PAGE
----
Hey Vic City,
The last class WOD had a skill component of TEMPO squats. Tempo movements are a great way to mix up traditional strength exercises, and help you build strength in positions that are often quickly vacated. When doing regular squats, you might hear a cue to drive fast out of the hole or bottom of the squat. The longer we stay down there, the harder it is to stand back up. However, on the flip slide, we seldom accumulate much time in the bottom of our squat position. This is where tempo training comes into play.
Tempo training often is written as a sequence of 3 or 4 digits. The last class WOD featured a 3-2-X tempo.
The first digit represents the lower/eccentric phase. This helps us build strength and control as we descend down. Our lowering phase for the class took 3 seconds, yes 3 full seconds.
The second digit indicates the pause/transition phase. This is often a point of weakness so keeping tension and accumulated time will help build strength, regardless of weight on the bar. Our pause lasted for 2 seconds.
The third digit refers to concentric/lifting phase. This is where most of the exertion happens. Quite often this will be an 'X' which means eXplode. This intention is to move as quick as possible. It might take half a second, it might take five seconds but the thought should be to move the weight as fast as you can. If the X was a 2, it would be expected to take 2 seconds to lift to the top, regardless if you can go faster.
Sometimes there is a fourth digit 3-2-X-1. If that is the case, the fourth number is the time spent in the top position. If the exercise was a squat, it would be the time that is spent standing before beginning the next three second descent.
If you are unable to adhere to the prescribed tempo, that likely means the weight is too great. It doesn't mean you can't lift it, it just means that we need to lighten it to help spend time in the positions that need that extra exposure under tension.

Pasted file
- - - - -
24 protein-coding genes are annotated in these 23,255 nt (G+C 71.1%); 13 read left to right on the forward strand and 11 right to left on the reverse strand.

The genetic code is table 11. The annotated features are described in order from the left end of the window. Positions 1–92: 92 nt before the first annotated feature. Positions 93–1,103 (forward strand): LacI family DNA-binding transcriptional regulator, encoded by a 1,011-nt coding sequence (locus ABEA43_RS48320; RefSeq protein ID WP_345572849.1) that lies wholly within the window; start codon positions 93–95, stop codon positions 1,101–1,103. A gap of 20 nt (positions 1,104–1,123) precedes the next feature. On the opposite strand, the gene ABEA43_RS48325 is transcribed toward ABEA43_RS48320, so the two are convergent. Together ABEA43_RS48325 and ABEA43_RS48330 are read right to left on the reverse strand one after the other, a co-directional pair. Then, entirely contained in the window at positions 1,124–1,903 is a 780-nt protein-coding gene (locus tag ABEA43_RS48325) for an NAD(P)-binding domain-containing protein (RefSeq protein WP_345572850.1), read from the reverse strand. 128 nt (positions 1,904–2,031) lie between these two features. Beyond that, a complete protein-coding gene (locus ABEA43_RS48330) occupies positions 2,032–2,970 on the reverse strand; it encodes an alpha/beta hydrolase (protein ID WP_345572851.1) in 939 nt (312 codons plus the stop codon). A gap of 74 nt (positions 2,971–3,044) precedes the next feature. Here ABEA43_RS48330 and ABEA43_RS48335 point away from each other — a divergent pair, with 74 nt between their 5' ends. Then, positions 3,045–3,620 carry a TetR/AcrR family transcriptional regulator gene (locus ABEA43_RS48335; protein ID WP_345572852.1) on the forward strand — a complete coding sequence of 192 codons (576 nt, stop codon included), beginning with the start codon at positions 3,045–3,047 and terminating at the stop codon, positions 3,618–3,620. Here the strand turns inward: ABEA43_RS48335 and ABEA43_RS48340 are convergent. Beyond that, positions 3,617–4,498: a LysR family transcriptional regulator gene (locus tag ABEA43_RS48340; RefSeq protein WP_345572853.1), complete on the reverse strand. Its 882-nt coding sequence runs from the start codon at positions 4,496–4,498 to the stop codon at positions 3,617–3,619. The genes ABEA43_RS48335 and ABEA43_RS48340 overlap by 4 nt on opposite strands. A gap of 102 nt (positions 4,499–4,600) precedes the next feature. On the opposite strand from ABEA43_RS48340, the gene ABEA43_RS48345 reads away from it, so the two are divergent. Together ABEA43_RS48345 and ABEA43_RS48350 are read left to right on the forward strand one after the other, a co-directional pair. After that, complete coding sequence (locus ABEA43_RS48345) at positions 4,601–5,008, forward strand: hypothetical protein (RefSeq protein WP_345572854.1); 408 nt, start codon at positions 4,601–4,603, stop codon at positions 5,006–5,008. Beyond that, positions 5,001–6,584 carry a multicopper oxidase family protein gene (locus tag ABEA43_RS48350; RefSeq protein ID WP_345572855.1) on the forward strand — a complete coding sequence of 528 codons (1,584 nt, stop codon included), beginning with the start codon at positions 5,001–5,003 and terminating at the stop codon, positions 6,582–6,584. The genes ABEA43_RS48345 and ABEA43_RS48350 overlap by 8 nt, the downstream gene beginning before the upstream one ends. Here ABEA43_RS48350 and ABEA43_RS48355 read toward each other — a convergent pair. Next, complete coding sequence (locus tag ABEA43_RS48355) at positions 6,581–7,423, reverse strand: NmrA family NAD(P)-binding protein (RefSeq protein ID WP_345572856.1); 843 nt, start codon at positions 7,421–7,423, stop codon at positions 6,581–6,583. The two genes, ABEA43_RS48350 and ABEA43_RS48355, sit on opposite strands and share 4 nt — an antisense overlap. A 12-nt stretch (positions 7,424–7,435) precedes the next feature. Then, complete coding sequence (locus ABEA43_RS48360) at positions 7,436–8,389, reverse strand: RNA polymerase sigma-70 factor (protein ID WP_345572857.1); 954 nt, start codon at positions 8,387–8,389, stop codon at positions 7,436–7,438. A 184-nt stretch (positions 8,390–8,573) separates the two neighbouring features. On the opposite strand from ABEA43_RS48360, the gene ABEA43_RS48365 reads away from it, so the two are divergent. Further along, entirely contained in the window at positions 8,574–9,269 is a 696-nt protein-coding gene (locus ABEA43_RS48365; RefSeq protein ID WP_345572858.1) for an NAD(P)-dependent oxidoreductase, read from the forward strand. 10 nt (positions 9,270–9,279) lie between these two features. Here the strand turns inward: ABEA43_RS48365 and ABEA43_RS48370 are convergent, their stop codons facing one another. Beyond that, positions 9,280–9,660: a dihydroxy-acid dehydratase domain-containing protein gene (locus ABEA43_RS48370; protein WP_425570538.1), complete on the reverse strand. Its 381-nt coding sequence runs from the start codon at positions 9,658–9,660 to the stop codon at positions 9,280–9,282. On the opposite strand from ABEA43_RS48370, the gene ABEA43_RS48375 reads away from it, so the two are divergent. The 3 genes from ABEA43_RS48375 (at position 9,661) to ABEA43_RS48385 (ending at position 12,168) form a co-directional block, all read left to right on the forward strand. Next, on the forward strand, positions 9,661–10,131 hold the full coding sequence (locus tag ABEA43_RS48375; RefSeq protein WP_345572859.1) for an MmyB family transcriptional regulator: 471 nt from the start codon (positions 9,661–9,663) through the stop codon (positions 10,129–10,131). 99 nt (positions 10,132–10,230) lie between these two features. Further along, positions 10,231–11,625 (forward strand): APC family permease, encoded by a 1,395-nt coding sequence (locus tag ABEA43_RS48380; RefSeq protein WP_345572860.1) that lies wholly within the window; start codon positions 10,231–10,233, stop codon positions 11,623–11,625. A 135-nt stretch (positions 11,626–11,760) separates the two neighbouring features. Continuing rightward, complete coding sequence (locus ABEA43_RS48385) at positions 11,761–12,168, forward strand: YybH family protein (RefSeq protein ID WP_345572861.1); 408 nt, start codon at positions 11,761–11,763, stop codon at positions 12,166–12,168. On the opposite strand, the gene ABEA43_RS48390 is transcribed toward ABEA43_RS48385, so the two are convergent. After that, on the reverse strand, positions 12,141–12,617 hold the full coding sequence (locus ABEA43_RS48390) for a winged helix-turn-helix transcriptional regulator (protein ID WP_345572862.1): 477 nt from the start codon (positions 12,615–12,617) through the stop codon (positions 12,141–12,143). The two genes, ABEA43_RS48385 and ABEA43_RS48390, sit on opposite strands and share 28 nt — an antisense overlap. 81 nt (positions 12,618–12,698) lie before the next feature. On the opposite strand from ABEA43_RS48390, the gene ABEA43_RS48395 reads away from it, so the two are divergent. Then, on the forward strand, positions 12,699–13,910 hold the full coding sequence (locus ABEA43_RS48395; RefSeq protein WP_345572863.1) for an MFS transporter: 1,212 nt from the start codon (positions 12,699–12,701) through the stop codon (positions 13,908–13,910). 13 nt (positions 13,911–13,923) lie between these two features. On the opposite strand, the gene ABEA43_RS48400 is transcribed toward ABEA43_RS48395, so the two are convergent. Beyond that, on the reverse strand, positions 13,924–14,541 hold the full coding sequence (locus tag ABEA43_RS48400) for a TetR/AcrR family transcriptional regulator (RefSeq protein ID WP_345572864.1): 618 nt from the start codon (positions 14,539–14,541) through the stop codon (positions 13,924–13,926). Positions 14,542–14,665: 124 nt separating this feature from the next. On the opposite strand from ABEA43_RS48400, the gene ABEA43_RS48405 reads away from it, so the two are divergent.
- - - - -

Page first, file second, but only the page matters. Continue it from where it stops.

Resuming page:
Now we know "what" tempo is, now it's time for the "why"
In my research there are plenty of benefits to tempo movements, but here are my top 3.
1. Improved movement quality. Tempo spans way beyond just squats, and even barbell lifts. Gymnastic movements, such as pull-ups can be performed under a tempo prescription. As mentioned previously, the increased time throughout the exercises helps to identify potential weaknesses. A pull-up for example - if an athlete has difficulty with a 3 second lower or isn't able to control speed at the top part of the movement, could indicate certain weaknesses regardless of the number of kipping chin over bar pull-ups that can be performed.
2. Comfort in movements. CrossFit movements are compound, meaning many muscles and joints are working at the same time. For that reason, being comfortable in certain positions needs to occur before your body will willingly get there, especially with heavy loads. If an athlete is struggling with squat snatches, tempo overhead squats could be prescribed to build comfort in the bottom position of the overhead squat/ receiving position of the snatch. Once you get familiar with the bottom of a squat with weight supported overhead, your squat snatch will likely become more consistent.
3. Greater strength gains. The increased time under tension causes the muscle to work longer causing a greater amount of fatigue. The pauses recruit more muscle fibers, including smaller stabilizing muscles to support controlling the positions. Your body doesn't know if it is one hundred pounds or one thousand pounds, if its hard, your muscles need to work to get the job done. A tempo at 50% can be just as challenging as a regular set at 80% - it is all relative.
Next time tempo work comes up, focus on sticking to the tempo, it'll pay off down the road. If counting isn't enough to keep you adhering to the tempo, hand signals might work. Grab a partner and give it a shot.
Training Wednesday - Thursday
Warm-up: Alternating EMOM x 5 rounds (10 min)
Even minutes: Starting with an empty barbell 3 cycles bear complex building up to WOD weight
Odd minutes: 30 sec Assault bike (increasing speed each round)
*One Bear Complex is 1 squat clean thrusters into back squat thruster
RX - 18 min AMRAP
20 Squat Cleans (115/75)
20 Lateral Burpee Over Bar
20 Chest to Bar Pull-ups
100 Double Unders
20 Shoulder to Overhead (115/75)
20 Toes to Bar
20 Wallballs (20/14)
FG - 95/65, banded pull-ups, 25 double unders+100 single unders, hanging knee raise
TG - Scale as needed
CP - Bar 155/105, Ball 30/20
Cashout: 5 x 5 TEMPO ring row 3-0-2-2